Although it seemed as if we had just arrived at the red centre, the time soon arrived for us to be heading south. We were bracing ourselves for the return to colder and more unsettled weather, but we were not prepared for two separate stormy nights, within the space of five nights.
Our first objective was the station at Arckaringa on the Painted Desert Road, but this was too far for a single day’s travel. So, we stopped overnight on Wednesday 17 August at the Marla Roadhouse. After our experience at the Three Ways Roadhouse, this restored our confidence in such stopovers – it was busy but quiet and clean. The next day we headed off down the Oodnadatta Track as far as Oodnadatta, turned right off at Kempe Road and right again onto the Painted Desert Road, which extends from Kempe Road to the Stuart Highway in the west.
The main reason for choosing to stay here was its proximity to the Painted Desert. We approached the station from the east, passing the Painted Desert on the way, noting that we would return to complete the walk through the foothills. By mid afternoon there was a bit of a breeze which normally dies down by sundown.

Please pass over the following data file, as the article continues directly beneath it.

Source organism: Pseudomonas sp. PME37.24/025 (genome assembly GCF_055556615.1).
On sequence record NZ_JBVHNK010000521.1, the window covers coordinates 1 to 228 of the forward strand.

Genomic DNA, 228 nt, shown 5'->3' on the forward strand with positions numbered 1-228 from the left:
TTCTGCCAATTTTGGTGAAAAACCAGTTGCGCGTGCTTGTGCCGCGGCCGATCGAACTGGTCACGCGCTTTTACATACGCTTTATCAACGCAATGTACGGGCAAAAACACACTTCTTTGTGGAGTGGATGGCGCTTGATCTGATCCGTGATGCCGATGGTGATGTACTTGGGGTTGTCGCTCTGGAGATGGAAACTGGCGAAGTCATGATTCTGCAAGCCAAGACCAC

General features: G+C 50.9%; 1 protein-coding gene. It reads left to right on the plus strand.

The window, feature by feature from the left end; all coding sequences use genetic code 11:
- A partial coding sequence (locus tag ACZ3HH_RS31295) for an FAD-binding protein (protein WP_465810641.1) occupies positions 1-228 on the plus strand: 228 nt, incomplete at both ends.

We arrived at the station to find a very exposed campground at the rear of the homestead. We parked and set up the trailer, side on to the breeze. By 16:30 the breeze had turned into a full blown gale, meaning that we could not cook dinner (wind and gas don’t mix!), so it was a cheese sandwich for dinner. By the time darkness fell, we sat inside the trailer which, by this time, was rocking about, the canvas was flapping and the bars were bending. All we could do was watch it, listen to it and hope and pray that everything held up, which, thankfully, it did.
In the morning, we spoke to one of the other campers who used to work in the crane business and he reckoned it got up to 100 km/hr. Needless to say we hardly slept until well in to the early morning when the wind dropped. Quite a scary night!
Our plan was to stay two nights, but after such a windy night we decided to leave, in case it was just as bad two nights in a row. On the way back to Kempe Road and on to Cobber Pedy, we stopped and walked around the spectacular scenery of the Painted Desert foothills.
In a way, the Painted Desert made the stress and lack of sleep almost worth while.